Ghadamis (HaH 346) Stone Chondrite from Libya 884 grams Individual with 55% Fusion Crust
Ghadamis (HaH 346) meteorite fall from Libya. Broken individual with lovely fresh fusion crust and gorgeous regmaglypts weighing 884 grams with approx 55% Fusion Crust.
See video of this specimen here (Ghadamis 884g)
|Hammadah al Hamra 346|
|Basic information||Name: Hammadah al Hamra 346
This is an OFFICIAL meteorite name.
Abbreviation: HaH 346
Observed fall: No, but it is possible
Year found: 2019
Mass: 100 kg
This is 1 of 11485 approved meteorites (plus 6 unapproved names) classified as L6. [show all]
|Comments:||Approved 21 Feb 2021|
Writeup from MB 110:
Hammadah al Hamra 346 (HaH 346) 29°36’29.3″N, 13°22’03.4″E
Find, possible fall: 2018
Classification: Ordinary chondrite (L6)
History: On 26 August 2018, a large fireball was widely seen and heard around the sparsely populated region of the southern area of the Jabal al Gharbi District of Libya. Hundreds of freshly fusion crusted stones, totaling over 100 kg, were found in early 2019 about 95 km southwest of Ash Shuwayrif by Mr. Belal. S. Omar Aliby (and other meteorite hunters) who visited the site. The fusion crust is fresh and matte black and lacks evidence of extensive wind abrasion. Given the complete lack of weathering of the stones, it is possible that they originated from the 2018 meteor seen in this region. In 2019, Mr. Marcin Cimala purchased 30 kg of the material from a meteorite dealer based in Mauretania. Stones of this possible fall are currently being traded under the name of Ghadamis.
Physical characteristics: Many individuals from about 100 g to several kg, most unbroken stones are covered by matte black fusion crust. Many stones show well-developed shallow regmaglypts. Overall, the stones are blocky. Where fusion crust is lacking, the meteorite shows a light grayish interior. Specimen are very fresh; some show very minor brownish staining of exposed metal.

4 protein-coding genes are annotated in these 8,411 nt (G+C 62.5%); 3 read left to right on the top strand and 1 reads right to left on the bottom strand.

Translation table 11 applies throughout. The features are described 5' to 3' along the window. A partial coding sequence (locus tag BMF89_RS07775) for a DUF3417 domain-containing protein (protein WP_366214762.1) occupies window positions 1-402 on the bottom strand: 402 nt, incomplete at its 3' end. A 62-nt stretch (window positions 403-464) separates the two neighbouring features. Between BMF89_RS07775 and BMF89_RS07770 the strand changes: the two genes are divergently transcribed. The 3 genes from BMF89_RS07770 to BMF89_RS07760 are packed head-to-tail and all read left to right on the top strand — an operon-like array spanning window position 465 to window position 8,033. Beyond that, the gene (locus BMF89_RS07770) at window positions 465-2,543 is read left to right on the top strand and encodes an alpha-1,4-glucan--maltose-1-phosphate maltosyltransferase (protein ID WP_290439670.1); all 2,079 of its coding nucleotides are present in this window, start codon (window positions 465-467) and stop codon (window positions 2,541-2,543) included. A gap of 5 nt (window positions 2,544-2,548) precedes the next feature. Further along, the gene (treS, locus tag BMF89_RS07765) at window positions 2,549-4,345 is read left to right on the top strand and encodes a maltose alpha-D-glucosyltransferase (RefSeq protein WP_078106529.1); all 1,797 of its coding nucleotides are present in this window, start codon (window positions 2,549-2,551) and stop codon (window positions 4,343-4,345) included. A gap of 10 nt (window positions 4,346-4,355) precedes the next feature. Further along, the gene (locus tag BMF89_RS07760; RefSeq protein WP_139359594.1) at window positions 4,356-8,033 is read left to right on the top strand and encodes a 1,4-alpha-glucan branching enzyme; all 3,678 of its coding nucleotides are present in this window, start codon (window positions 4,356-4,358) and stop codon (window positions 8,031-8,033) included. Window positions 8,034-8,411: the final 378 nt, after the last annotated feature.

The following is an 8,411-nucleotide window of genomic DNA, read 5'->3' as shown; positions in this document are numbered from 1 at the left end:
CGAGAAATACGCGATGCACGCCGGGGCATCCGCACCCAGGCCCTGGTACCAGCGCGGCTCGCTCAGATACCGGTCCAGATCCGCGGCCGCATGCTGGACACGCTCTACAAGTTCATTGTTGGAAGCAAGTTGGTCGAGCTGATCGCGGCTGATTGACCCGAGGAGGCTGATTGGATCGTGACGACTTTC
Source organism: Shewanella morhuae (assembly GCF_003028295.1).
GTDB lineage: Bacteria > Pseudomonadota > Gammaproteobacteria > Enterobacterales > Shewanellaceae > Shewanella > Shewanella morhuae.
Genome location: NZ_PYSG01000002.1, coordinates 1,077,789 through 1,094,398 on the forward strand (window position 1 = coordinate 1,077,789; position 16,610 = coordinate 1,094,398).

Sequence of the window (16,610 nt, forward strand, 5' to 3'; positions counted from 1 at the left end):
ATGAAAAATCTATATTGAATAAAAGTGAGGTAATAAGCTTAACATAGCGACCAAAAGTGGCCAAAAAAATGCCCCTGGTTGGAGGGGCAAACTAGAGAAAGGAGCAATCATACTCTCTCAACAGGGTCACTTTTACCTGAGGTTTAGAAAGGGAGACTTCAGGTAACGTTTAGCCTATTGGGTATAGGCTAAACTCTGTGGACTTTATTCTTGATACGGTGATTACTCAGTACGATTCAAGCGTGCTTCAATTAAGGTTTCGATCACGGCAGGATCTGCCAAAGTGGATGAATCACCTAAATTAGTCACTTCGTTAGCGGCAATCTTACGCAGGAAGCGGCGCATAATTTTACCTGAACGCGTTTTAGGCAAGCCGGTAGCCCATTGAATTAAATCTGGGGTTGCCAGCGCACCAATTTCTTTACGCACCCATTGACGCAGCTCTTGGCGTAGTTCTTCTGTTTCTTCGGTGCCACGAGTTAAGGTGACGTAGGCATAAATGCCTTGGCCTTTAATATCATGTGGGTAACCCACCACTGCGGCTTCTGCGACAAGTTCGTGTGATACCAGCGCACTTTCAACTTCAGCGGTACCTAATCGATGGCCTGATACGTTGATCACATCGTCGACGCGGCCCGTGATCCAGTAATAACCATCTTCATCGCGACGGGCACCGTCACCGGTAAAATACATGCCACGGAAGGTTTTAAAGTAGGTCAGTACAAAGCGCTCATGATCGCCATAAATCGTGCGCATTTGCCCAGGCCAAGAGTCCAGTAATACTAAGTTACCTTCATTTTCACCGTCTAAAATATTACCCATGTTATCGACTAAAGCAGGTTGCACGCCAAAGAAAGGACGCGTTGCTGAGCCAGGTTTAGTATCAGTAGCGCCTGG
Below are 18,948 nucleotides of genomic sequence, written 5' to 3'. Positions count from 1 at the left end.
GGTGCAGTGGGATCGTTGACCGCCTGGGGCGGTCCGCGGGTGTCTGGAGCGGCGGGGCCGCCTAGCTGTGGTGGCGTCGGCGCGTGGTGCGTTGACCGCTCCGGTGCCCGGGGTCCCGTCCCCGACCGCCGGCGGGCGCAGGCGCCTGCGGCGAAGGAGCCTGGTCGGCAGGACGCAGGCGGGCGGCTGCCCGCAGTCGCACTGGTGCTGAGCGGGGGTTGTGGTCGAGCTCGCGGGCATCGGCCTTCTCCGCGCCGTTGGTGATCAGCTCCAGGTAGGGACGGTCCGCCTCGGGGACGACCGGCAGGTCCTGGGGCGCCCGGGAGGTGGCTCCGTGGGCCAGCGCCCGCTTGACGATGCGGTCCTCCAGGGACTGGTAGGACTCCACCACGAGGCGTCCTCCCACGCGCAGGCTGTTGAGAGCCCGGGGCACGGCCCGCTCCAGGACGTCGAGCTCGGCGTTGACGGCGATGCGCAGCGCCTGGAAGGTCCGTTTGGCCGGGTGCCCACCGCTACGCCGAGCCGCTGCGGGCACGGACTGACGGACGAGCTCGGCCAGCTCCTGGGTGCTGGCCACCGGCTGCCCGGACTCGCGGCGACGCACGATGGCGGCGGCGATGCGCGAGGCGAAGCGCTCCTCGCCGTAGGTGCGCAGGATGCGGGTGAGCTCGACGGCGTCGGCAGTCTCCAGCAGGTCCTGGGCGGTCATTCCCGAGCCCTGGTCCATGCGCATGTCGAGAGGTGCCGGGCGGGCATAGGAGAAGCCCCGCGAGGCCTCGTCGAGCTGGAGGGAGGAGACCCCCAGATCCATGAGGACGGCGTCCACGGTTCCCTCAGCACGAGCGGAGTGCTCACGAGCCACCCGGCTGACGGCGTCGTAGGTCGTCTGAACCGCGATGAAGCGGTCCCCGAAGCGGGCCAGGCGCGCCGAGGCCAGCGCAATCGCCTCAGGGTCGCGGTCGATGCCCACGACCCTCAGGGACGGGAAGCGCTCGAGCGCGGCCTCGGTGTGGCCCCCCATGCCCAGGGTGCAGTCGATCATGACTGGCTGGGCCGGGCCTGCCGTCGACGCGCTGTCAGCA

Petrography: (A. Greshake, MNB; L. Garvie, ASU) The meteorite displays a recrystallized texture predominantly composed of compositionally equilibrated olivine and low-Ca pyroxene grains in some regions showing 120-degree triple junctions. Few flattened and delineated PO, BO (to 1 mm), and relict PP chondrules are present. Matrix contains plagioclase, chromite, merrillite, troilite, taenite, and kamacite. The plagioclase grain size is about 60 µm. Shock melt veins are rare, but pockets are locally present. Fe-Ni metal and troilite uniformly distributed across the polished section. Largest Fe-Ni grain ~1 mm across. Most kamacite grains are polycrystalline and contains finely dispersed sub-micron-sized troilite. Some show a complex metal-sulfide eutectic intergrowth. A few larger kamacite grains show a frosty etch and weakly developed Neumann bands. Troilite, to 0.5 mm across, is highly shocked, polycrystalline, and has a dusty appearance. Cu metal was searched for but not found.
Geochemistry: (A. Greshake, MNB) olivine: Fa23.8±0.3 (Fa23.1-24.2, n=12), low-Ca-pyroxene: Fs20.2±0.3Wo1.6±0.2 (Fs19.7-20.9Wo1.2-2.0, n=12), feldspar: An11.2±0.7Ab84.4±1.1Or4.4±0.6 (An10.7-12.4Ab82.8-85.4Or3.7-5.3, n=4)
Classification: Ordinary chondrite L6, S5, W0
Specimens: 200 g at MNB and 325 g at ASU.